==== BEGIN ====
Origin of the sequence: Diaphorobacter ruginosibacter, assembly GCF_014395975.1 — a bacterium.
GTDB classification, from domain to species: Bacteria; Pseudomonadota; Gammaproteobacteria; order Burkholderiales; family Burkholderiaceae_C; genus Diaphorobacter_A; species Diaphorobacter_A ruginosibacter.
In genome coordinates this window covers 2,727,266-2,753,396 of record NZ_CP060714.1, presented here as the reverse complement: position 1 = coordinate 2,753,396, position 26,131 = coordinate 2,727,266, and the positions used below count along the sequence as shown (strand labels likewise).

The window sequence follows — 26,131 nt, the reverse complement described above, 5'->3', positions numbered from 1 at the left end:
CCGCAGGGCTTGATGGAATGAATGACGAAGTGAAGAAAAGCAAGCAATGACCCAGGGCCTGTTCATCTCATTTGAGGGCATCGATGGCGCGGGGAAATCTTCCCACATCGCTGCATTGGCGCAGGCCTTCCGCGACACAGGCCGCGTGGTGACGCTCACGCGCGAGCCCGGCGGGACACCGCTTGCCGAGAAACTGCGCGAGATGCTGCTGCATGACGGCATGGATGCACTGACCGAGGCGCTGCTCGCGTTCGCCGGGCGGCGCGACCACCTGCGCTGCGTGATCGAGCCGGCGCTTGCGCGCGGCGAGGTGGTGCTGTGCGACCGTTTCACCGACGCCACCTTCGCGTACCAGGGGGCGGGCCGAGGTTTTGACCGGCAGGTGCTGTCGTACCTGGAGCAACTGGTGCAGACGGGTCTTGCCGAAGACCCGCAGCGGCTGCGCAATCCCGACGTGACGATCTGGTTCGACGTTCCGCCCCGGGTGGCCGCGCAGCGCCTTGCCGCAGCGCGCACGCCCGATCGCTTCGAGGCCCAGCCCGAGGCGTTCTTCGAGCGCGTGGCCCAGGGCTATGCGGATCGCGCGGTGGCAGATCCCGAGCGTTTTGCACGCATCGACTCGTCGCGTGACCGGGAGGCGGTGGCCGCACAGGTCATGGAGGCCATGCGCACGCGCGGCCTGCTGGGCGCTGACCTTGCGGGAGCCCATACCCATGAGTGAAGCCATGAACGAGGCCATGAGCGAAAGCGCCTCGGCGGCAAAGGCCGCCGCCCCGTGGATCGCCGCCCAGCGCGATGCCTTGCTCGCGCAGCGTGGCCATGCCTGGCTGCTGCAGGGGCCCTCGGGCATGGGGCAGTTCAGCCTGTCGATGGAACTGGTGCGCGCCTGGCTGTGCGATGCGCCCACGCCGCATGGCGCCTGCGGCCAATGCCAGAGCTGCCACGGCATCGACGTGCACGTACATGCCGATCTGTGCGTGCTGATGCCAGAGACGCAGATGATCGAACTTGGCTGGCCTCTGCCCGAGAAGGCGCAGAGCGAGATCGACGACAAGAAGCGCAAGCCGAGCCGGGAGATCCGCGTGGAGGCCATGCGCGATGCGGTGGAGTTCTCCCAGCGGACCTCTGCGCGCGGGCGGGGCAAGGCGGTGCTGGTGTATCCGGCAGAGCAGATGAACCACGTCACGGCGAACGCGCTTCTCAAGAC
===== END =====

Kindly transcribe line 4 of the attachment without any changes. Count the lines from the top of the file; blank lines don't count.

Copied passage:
The window sequence follows — 26,131 nt, the reverse complement described above, 5'->3', positions numbered from 1 at the left end: